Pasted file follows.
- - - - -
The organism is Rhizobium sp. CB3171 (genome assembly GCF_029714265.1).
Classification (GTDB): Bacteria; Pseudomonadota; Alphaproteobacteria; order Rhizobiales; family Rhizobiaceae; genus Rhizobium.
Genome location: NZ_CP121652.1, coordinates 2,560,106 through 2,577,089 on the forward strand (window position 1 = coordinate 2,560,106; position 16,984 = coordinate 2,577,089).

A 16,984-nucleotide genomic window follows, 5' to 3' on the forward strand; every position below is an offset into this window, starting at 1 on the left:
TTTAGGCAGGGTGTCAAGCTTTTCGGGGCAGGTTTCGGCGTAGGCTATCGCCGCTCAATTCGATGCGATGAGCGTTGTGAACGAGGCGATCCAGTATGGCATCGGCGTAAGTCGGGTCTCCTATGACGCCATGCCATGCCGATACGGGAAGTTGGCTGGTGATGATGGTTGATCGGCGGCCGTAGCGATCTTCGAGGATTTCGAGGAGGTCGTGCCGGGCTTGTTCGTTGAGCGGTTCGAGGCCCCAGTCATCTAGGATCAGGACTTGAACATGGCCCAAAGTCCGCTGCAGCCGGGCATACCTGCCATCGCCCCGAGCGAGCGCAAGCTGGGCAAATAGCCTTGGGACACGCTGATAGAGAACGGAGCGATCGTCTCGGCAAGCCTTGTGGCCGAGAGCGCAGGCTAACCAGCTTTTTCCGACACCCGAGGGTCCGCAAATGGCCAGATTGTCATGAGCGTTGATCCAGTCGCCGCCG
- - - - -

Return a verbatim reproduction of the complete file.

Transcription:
The organism is Rhizobium sp. CB3171 (genome assembly GCF_029714265.1).
Classification (GTDB): Bacteria; Pseudomonadota; Alphaproteobacteria; order Rhizobiales; family Rhizobiaceae; genus Rhizobium.
Genome location: NZ_CP121652.1, coordinates 2,560,106 through 2,577,089 on the forward strand (window position 1 = coordinate 2,560,106; position 16,984 = coordinate 2,577,089).

A 16,984-nucleotide genomic window follows, 5' to 3' on the forward strand; every position below is an offset into this window, starting at 1 on the left:
TTTAGGCAGGGTGTCAAGCTTTTCGGGGCAGGTTTCGGCGTAGGCTATCGCCGCTCAATTCGATGCGATGAGCGTTGTGAACGAGGCGATCCAGTATGGCATCGGCGTAAGTCGGGTCTCCTATGACGCCATGCCATGCCGATACGGGAAGTTGGCTGGTGATGATGGTTGATCGGCGGCCGTAGCGATCTTCGAGGATTTCGAGGAGGTCGTGCCGGGCTTGTTCGTTGAGCGGTTCGAGGCCCCAGTCATCTAGGATCAGGACTTGAACATGGCCCAAAGTCCGCTGCAGCCGGGCATACCTGCCATCGCCCCGAGCGAGCGCAAGCTGGGCAAATAGCCTTGGGACACGCTGATAGAGAACGGAGCGATCGTCTCGGCAAGCCTTGTGGCCGAGAGCGCAGGCTAACCAGCTTTTTCCGACACCCGAGGGTCCGCAAATGGCCAGATTGTCATGAGCGTTGATCCAGTCGCCGCCG